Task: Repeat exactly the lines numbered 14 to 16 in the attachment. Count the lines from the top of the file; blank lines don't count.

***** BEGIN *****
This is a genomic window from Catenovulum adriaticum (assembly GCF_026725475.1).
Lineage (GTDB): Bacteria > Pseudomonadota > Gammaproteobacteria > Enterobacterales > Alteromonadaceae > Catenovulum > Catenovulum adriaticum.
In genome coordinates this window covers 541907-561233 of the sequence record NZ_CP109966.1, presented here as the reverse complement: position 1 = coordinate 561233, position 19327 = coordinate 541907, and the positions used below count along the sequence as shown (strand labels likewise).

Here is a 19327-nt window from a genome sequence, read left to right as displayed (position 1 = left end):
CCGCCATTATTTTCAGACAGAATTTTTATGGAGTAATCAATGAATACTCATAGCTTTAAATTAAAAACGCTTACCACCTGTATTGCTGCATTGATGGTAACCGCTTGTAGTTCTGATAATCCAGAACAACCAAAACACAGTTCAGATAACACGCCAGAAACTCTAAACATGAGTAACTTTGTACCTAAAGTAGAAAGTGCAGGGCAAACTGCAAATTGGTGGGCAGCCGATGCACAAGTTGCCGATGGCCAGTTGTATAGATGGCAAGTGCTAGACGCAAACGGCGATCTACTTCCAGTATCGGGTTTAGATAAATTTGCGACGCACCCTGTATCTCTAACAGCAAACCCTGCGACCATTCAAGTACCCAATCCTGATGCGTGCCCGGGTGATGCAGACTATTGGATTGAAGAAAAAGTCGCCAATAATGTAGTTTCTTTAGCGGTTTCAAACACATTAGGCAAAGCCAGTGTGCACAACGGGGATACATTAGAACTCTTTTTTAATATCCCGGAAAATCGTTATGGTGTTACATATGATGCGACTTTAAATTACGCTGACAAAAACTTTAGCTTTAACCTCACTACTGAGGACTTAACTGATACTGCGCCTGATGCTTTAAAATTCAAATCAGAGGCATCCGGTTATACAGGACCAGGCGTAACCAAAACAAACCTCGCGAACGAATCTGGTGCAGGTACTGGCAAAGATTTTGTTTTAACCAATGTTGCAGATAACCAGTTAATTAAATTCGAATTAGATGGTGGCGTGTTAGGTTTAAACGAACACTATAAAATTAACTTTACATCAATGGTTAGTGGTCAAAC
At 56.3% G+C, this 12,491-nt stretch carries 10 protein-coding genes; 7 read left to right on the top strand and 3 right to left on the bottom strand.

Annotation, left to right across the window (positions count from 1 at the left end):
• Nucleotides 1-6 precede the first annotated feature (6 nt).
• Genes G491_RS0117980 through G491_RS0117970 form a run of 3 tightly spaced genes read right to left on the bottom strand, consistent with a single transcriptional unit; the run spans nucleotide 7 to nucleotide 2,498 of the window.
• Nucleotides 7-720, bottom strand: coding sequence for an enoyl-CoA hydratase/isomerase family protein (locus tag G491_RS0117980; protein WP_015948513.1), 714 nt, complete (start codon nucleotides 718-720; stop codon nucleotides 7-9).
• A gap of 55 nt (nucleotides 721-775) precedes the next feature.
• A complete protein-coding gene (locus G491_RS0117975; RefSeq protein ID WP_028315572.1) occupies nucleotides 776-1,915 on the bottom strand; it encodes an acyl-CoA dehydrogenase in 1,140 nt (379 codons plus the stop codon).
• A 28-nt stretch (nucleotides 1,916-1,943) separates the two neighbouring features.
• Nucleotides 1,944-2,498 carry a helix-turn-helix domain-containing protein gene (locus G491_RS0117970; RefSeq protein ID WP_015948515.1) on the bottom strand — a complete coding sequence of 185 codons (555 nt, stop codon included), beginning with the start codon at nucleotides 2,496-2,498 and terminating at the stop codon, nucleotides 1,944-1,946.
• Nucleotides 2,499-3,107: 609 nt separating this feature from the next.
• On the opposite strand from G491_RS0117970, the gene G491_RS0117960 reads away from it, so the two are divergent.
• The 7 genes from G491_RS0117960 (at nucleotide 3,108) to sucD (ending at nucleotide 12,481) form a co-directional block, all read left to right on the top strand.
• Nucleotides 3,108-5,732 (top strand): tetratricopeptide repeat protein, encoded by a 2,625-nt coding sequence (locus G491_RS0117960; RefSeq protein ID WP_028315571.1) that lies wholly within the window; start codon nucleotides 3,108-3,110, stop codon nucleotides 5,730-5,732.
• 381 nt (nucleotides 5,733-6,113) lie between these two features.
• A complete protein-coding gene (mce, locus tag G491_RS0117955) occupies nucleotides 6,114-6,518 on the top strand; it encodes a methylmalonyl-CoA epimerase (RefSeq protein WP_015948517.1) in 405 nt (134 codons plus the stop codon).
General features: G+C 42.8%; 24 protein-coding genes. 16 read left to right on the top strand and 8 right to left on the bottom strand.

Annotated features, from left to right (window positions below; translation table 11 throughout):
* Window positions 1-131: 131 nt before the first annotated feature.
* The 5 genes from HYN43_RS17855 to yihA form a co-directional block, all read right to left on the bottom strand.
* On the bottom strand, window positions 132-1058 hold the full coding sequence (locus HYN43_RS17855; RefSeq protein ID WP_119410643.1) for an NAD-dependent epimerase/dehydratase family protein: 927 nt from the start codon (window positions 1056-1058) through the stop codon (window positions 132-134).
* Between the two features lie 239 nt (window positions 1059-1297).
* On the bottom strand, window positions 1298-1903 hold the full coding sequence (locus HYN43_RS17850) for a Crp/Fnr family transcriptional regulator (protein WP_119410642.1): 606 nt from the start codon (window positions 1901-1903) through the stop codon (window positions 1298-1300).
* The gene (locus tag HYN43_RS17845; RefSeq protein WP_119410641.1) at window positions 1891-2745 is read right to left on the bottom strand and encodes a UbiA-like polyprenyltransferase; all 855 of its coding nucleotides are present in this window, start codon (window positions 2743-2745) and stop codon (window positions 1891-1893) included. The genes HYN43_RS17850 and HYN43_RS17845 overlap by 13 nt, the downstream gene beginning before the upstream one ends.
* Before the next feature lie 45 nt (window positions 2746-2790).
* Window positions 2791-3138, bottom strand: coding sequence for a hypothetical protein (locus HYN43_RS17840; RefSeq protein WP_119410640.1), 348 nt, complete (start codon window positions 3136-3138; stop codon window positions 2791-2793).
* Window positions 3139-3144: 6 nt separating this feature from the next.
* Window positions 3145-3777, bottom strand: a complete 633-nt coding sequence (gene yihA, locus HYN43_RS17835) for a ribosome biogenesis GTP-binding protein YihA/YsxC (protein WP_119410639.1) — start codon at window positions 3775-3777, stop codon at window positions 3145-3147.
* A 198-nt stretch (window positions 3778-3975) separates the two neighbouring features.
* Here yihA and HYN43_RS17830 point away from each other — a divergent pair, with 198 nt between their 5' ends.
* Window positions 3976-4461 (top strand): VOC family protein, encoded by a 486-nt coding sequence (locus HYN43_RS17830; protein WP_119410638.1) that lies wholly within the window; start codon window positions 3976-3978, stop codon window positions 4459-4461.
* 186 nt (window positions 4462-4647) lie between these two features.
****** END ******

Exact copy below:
• Nucleotides 1,944-2,498 carry a helix-turn-helix domain-containing protein gene (locus G491_RS0117970; RefSeq protein ID WP_015948515.1) on the bottom strand — a complete coding sequence of 185 codons (555 nt, stop codon included), beginning with the start codon at nucleotides 2,496-2,498 and terminating at the stop codon, nucleotides 1,944-1,946.
• Nucleotides 2,499-3,107: 609 nt separating this feature from the next.
• On the opposite strand from G491_RS0117970, the gene G491_RS0117960 reads away from it, so the two are divergent.